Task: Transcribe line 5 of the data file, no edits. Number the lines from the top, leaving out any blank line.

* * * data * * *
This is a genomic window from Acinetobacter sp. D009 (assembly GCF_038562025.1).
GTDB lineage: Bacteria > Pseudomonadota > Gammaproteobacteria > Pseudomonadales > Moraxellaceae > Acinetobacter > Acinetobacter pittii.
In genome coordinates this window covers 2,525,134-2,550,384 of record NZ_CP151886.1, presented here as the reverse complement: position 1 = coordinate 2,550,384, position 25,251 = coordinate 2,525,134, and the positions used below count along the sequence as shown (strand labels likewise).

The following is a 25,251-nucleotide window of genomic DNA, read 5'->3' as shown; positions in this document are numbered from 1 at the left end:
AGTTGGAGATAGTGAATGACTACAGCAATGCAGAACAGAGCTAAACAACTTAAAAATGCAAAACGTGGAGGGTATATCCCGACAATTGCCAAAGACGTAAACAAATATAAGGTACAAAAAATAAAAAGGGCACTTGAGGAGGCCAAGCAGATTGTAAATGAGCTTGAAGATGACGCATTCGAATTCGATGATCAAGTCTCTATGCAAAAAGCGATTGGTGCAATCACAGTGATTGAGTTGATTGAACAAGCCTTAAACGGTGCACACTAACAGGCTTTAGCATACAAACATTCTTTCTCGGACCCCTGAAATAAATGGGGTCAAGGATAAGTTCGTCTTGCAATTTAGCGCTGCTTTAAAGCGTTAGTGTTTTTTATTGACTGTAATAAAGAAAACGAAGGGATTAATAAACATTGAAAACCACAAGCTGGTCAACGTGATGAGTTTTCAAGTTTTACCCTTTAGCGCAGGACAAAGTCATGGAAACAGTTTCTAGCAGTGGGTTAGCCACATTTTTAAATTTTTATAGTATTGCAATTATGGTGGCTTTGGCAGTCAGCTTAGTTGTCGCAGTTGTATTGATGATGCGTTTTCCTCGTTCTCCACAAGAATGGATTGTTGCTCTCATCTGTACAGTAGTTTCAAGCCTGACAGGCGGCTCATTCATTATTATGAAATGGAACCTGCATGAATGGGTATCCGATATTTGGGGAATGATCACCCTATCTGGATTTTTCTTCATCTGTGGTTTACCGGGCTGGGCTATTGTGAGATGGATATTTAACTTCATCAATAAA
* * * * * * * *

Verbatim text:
AGTTGGAGATAGTGAATGACTACAGCAATGCAGAACAGAGCTAAACAACTTAAAAATGCAAAACGTGGAGGGTATATCCCGACAATTGCCAAAGACGTAAACAAATATAAGGTACAAAAAATAAAAAGGGCACTTGAGGAGGCCAAGCAGATTGTAAATGAGCTTGAAGATGACGCATTCGAATTCGATGATCAAGTCTCTATGCAAAAAGCGATTGGTGCAATCACAGTGATTGAGTTGATTGAACAAGCCTTAAACGGTGCACACTAACAGGCTTTAGCATACAAACATTCTTTCTCGGACCCCTGAAATAAATGGGGTCAAGGATAAGTTCGTCTTGCAATTTAGCGCTGCTTTAAAGCGTTAGTGTTTTTTATTGACTGTAATAAAGAAAACGAAGGGATTAATAAACATTGAAAACCACAAGCTGGTCAACGTGATGAGTTTTCAAGTTTTACCCTTTAGCGCAGGACAAAGTCATGGAAACAGTTTCTAGCAGTGGGTTAGCCACATTTTTAAATTTTTATAGTATTGCAATTATGGTGGCTTTGGCAGTCAGCTTAGTTGTCGCAGTTGTATTGATGATGCGTTTTCCTCGTTCTCCACAAGAATGGATTGTTGCTCTCATCTGTACAGTAGTTTCAAGCCTGACAGGCGGCTCATTCATTATTATGAAATGGAACCTGCATGAATGGGTATCCGATATTTGGGGAATGATCACCCTATCTGGATTTTTCTTCATCTGTGGTTTACCGGGCTGGGCTATTGTGAGATGGATATTTAACTTCATCAATAAA